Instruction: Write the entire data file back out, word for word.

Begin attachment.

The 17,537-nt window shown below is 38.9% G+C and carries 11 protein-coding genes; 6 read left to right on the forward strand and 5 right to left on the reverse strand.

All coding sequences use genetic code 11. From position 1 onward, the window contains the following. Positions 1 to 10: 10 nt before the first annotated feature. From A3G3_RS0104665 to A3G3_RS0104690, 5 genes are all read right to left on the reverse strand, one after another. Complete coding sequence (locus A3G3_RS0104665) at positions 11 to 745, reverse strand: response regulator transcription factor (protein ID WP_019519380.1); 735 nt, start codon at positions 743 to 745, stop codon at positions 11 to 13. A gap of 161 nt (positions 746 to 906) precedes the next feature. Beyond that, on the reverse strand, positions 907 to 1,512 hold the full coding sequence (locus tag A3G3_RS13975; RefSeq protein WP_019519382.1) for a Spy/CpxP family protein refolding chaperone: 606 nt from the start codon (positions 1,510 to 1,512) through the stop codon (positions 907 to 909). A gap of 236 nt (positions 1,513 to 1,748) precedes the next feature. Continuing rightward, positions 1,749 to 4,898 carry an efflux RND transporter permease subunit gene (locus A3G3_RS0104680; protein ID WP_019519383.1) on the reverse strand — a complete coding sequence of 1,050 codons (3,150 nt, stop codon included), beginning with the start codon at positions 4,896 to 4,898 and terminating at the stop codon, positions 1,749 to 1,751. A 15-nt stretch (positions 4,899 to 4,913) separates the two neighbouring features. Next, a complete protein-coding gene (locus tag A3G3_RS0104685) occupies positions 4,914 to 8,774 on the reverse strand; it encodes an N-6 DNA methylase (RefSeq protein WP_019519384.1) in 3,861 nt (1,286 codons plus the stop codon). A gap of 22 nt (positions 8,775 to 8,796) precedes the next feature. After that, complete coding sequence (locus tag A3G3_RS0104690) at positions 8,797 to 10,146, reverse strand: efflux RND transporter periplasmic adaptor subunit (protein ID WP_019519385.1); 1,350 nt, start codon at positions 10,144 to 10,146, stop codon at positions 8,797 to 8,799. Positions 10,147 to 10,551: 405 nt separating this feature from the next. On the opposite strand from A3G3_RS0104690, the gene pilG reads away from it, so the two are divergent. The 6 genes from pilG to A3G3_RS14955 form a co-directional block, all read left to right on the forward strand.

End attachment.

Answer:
The 17,537-nt window shown below is 38.9% G+C and carries 11 protein-coding genes; 6 read left to right on the forward strand and 5 right to left on the reverse strand.

All coding sequences use genetic code 11. From position 1 onward, the window contains the following. Positions 1 to 10: 10 nt before the first annotated feature. From A3G3_RS0104665 to A3G3_RS0104690, 5 genes are all read right to left on the reverse strand, one after another. Complete coding sequence (locus A3G3_RS0104665) at positions 11 to 745, reverse strand: response regulator transcription factor (protein ID WP_019519380.1); 735 nt, start codon at positions 743 to 745, stop codon at positions 11 to 13. A gap of 161 nt (positions 746 to 906) precedes the next feature. Beyond that, on the reverse strand, positions 907 to 1,512 hold the full coding sequence (locus tag A3G3_RS13975; RefSeq protein WP_019519382.1) for a Spy/CpxP family protein refolding chaperone: 606 nt from the start codon (positions 1,510 to 1,512) through the stop codon (positions 907 to 909). A gap of 236 nt (positions 1,513 to 1,748) precedes the next feature. Continuing rightward, positions 1,749 to 4,898 carry an efflux RND transporter permease subunit gene (locus A3G3_RS0104680; protein ID WP_019519383.1) on the reverse strand — a complete coding sequence of 1,050 codons (3,150 nt, stop codon included), beginning with the start codon at positions 4,896 to 4,898 and terminating at the stop codon, positions 1,749 to 1,751. A 15-nt stretch (positions 4,899 to 4,913) separates the two neighbouring features. Next, a complete protein-coding gene (locus tag A3G3_RS0104685) occupies positions 4,914 to 8,774 on the reverse strand; it encodes an N-6 DNA methylase (RefSeq protein WP_019519384.1) in 3,861 nt (1,286 codons plus the stop codon). A gap of 22 nt (positions 8,775 to 8,796) precedes the next feature. After that, complete coding sequence (locus tag A3G3_RS0104690) at positions 8,797 to 10,146, reverse strand: efflux RND transporter periplasmic adaptor subunit (protein ID WP_019519385.1); 1,350 nt, start codon at positions 10,144 to 10,146, stop codon at positions 8,797 to 8,799. Positions 10,147 to 10,551: 405 nt separating this feature from the next. On the opposite strand from A3G3_RS0104690, the gene pilG reads away from it, so the two are divergent. The 6 genes from pilG to A3G3_RS14955 form a co-directional block, all read left to right on the forward strand.